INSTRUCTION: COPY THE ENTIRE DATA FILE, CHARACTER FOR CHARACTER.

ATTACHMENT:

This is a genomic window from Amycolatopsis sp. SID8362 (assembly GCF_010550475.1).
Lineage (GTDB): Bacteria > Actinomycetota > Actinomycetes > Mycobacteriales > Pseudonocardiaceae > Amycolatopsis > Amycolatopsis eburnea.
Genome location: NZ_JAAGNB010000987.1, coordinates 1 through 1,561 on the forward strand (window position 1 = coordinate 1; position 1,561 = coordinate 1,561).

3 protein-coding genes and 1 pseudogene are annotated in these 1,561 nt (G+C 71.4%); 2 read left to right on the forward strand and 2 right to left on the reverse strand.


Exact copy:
This is a genomic window from Amycolatopsis sp. SID8362 (assembly GCF_010550475.1).
Lineage (GTDB): Bacteria > Actinomycetota > Actinomycetes > Mycobacteriales > Pseudonocardiaceae > Amycolatopsis > Amycolatopsis eburnea.
Genome location: NZ_JAAGNB010000987.1, coordinates 1 through 1,561 on the forward strand (window position 1 = coordinate 1; position 1,561 = coordinate 1,561).

3 protein-coding genes and 1 pseudogene are annotated in these 1,561 nt (G+C 71.4%); 2 read left to right on the forward strand and 2 right to left on the reverse strand.